If there was ever a beverage built for day drinking, it’s Ranch Water. The simple cocktail, born in Texas, can take the sting out of the hottest days and refresh you to the core, without knocking you out with an abundance of alcohol.
We’re still hibernating our way through winter but the days are getting longer and, soon enough, the warmth will return. When that happens, you’d be wise to have some Ranch Water on hand for you and yours. Lighter than a Margarita and far more interesting than plain water, the drink resides in a happy middle ground. Better, it’ll tackle your thirst and keep you functional.
To be honest, I didn’t think much of the drink until a heat wave broke out last year. It was too hot to work, too hot to eat, too hot to do just about anything. Except drink.
Ranch Water played a cameo I’m still grateful for today. The zesty, relatively low-ABV beverage cooled my core and powered me past all of the associated hot weather hangups (the swamp crotch, the fatigue, the mild hallucinations). It’s a drink you can enjoy all day without getting tanked. Better, it’s easy to make—an underrated feature given the fact that the last thing you want to be doing on a scorching day is overexerting yourself.
David Alan, the Director of Trade Education and Mixology at Patron, knows a lot about this drink. He’s from Austin and has watched it blossom from ranch cocktail to a trending order at bars all over. He says it began as a mainstay at Ranch 616 in Austin, Texas before being picked up and exported by the Marfa crowd.
“It has become so popular that its origins have been obscured, but if there is another person who can credibly claim to have invented the drink, I have not found that source yet,” he says. For the original recipe, he’s inclined to go with what Ranch 616 does.
“In many places, the drink has been simplified—bartenders will open a Topo, pour out some of the bubbly water, and add tequila and lime juice directly to the bottle,” he says. “I think this is a refreshing drink, but I prefer the ‘classic’ Ranch Water, served tall and with the orange liqueur to balance out the drink.”
Alan is quick to call out those who just think the drink is a tequila and soda. The lime, he says, is more than a garnish. It’s a major player (“there is quite a bit more of it than you would get from just squeezing the lime garnish on a Tequila Soda,” he remarks). Then there’s the mineral water. “Second, it has to be sparkling mineral water from Mexico,” he says. “By definition, the Ranch Water requires Topo Chico, or you will also see it made with Mineragua or Tehuacan. But soda water off the gun does not a Ranch Water make!”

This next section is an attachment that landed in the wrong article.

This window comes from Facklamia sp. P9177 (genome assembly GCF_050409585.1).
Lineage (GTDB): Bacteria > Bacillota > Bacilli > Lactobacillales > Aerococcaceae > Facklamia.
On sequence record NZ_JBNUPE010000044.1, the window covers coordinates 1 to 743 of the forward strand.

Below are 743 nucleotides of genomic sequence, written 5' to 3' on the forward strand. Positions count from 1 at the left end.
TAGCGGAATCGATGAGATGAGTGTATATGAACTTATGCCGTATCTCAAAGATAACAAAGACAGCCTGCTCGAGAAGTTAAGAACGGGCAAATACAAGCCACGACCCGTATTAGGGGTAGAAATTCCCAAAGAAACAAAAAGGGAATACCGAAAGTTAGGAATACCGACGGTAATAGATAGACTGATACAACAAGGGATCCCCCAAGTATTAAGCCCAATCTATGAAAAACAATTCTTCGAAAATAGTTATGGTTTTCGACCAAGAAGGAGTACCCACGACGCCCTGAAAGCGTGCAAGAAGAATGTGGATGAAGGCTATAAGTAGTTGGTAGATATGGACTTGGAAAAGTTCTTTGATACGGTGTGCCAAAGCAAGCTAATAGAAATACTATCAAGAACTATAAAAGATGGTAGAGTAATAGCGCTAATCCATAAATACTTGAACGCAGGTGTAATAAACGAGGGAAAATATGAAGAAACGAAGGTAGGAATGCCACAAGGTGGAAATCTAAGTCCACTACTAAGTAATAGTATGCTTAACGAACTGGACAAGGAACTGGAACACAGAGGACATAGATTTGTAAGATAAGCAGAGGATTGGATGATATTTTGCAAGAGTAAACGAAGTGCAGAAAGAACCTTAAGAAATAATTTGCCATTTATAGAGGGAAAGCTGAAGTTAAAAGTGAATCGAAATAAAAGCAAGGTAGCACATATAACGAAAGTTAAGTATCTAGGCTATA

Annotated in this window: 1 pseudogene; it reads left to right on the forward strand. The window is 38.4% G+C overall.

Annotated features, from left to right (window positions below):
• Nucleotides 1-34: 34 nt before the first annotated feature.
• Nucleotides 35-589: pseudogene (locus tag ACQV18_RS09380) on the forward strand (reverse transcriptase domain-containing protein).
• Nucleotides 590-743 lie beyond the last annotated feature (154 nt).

As per usual these days, there are canned options for this drink. Ranch Rider out of Austin makes a formidable one, for what it’s worth. But you’re a capable person, even with the merciless sun looking you dead in the eye. Let’s begin with tequila: This is not a drink for brown spirits. Put the aged tequila down and go with blanco. It’s light and full of finesse, exactly what you’re after with this particular cocktail. We’re going for uplifting here, not hot and heavy.
As much as we love three-ingredient cocktails such as this, you can dress it up a bit if you feel so inclined. Those with a sweet tooth are encouraged to throw in a float of Triple Sec or simple syrup. Mezcal fans can add an ounce to the recipe below for a smoky kick. And fresh peppers or citrus wedges are always welcome, as garnishes and added flavors.
Also, let’s not overlook the ice. With minimal drinks like this, frozen water can make or break things. Make sure your ice is fresh, as in, hasn’t been sitting in your freezer for more than a few days. If your ice trays share freezer space with food, make certain the latter is sealed up snugly to prevent odors and off-flavors from infiltrating the ice. The last thing you want is a ranch water that tastes vaguely of corn dogs or sweet potato fries.
Here are a couple of great Ranch Water
This is easily one of the best summer cocktails, simple, effective, and delicious. Try playing around with different tequilas and always use fresh lime juice.
- 1 1/2 ounces tequila (we suggest Patron Silver or Hiatus Blanco)
- 3/4 ounce lime juice
- 1 bottle (12 ounces) Topo Chico
- Combine tequila and lime juice in a Collins glass filled with ice.
- Top with soda water and stir gently to combine.
As Alan says, hold on to the extra mineral water with this recipe and serve what’s left in the bottle with the cocktail. “As you drink down the drink, you keep topping it off with the Topo Chico, so the drink evolves as you drink it,” he says.
- 2 parts tequila
- 1 part Citrónage orange liqueur
- 1 part lime juice
- Topo Chico
- Combine ingredients in a glass and top with Topo Chico.
- Continue to top when necessary.
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